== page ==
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tedposey

How do you get wisteria to stand erect to make a tree? My wifey trans planted one year before last and now has about three or four vines twisted together growing up about 3 foot. It's in the middle of the lawn so gets mowed all around and hasn't spread except the extra vines all close together. They bloomed this spring. Should I cut down all but one vine or let them twist together? Do I have to stake it to get it to grow higher or just keep trimming off the side shoots?

    Bookmark   April 8, 2012 at 3:56PM
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Bamatufa(7 - Trussville, AL)

My grandfather had a tree/bush growing.If I recall he let it climb up a pole. Drive something in the ground the height you desire and tie the vines to it.As the vine thickens it will support itself.

    Bookmark   April 8, 2012 at 9:48PM
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tedposey

Thank you. I suspected something like that. It currently has a tomato cage around it.

    Bookmark   April 15, 2012 at 11:40AM
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fairlight47(7bAL)

Sixteen years ago my friend gave me some Wisteria, which smelled lovely. I planted it in the pine island and it grew up one huge pine tree. When my husband cut it down he had to use a chainsaw! It smells and looks lovely, but it can take over. Would it be possible to grow it in a large container with a trellis in the pot?

    Bookmark   January 11, 2013 at 5:05PM
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tempskya(Z7B BAMA)

Just a fun FYI. The Japanese word for wisteria is fuji -- as in Mt. Fuji.

    Bookmark   January 19, 2013 at 6:03PM
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jljohnson740

Well....I've had my wisteria for about 4 years now. Live in Ky. The 2nd year I was determined to get it to bloom so I checked out the University of Kentucky website and they gave me instructions. It bloomed! Each year it has more on it. I have let it grow on to an arbor next to the Koi pond. I've always taken care of it and admit it's a job to keep it in tact. My husband and I were cleaning up around the pond today and I was quite busy and he offered to trim it back. Well...and you don't know how I hate to say this..... I never even noticed as I figured he'd seen me trim all these years and seems to me anyone in their right mind knows that it won't bloom when all the branches are cut back to their bases. Yes,that's what he did. There are only a few feelers on the side where the pond is. I was headed in the house when I looked up and saw this. I actually started crying..and I know that is ridiculous. I love this thing in Spring when the purple blooms hang and as I said I got more each year. I guess I'm asking a stupid question, but, will it ever bloom again? I guess it's going to take 2 years if I'm lucky before enough branches extend out that may bloom. I am sick....sooo sick. He apologized and I know it's easy to trim Wisteria and not know where to stop, but, I'm having a really hard time since I know he's not a stupid man, with the fact that he had to have known cutting it back to the bare branch there was nothing there to bloom. It's all sounds silly but everyone went on about how beautiful it was. Will this kill it perhaps? It's for sure I won't be seeing any blooms I guess for a long long time...if ever.Thanks for any suggestions!! :((((((((((((((((((((((((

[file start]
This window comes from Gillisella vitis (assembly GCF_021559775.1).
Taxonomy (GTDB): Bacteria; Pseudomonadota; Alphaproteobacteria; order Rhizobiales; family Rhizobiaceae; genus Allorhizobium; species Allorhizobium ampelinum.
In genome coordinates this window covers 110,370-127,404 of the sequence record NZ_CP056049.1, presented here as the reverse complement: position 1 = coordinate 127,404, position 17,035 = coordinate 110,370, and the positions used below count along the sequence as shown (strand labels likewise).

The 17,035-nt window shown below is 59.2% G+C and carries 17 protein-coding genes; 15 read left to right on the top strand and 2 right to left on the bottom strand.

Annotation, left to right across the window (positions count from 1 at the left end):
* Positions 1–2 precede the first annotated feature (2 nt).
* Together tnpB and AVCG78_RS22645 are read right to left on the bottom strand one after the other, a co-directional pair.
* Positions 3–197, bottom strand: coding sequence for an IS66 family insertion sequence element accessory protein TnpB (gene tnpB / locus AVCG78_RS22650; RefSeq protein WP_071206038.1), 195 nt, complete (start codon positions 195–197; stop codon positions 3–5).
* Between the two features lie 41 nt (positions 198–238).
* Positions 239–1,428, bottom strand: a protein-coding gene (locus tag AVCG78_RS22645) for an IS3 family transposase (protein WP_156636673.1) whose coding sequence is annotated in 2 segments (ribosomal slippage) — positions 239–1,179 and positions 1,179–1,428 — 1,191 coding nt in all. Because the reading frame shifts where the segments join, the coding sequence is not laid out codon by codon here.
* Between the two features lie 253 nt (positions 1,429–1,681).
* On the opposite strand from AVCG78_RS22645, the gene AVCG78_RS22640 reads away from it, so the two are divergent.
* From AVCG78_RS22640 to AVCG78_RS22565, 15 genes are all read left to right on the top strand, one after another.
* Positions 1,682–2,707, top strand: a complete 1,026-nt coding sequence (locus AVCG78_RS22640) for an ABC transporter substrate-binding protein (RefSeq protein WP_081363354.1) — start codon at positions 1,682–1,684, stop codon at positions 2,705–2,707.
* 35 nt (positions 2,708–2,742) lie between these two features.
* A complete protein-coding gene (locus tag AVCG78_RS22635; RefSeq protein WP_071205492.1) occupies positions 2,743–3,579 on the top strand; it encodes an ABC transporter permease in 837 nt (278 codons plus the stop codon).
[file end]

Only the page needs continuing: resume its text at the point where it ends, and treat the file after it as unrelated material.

Bookmark   March 9, 2013 at 5:49PM
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jljohnson740

It's an American...it twines counter clock wise and blooms in May..forgot to mention

    Bookmark   March 9, 2013 at 6:02PM
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organic_kitten(8)

Ha! jljohnson, do not worry. Wisteria is a super tough plant. he could have cut it off even with the ground and dug up every root he could find, but it would still be back. Beautiful? oh yes, but I didn't realize how much the pretty devil was growing underground. I still have to cut many, many tendrils every year, some as much as fifteen feet from the original site.

Planted it and it grew and bloomed. It never had any support, and when I began to realize how invasive it was, I cut it down and have been fighting it ever since. But it was a beauty.
kay

a href="http://s371.photobucket.com/user/organic_kitten/media/Spring2009/IMG_4254_1.jpg.html"; target="_blank">

(The dying dogwood tree behind it has gone to its reward as well.)

    Bookmark   March 19, 2013 at 10:05PM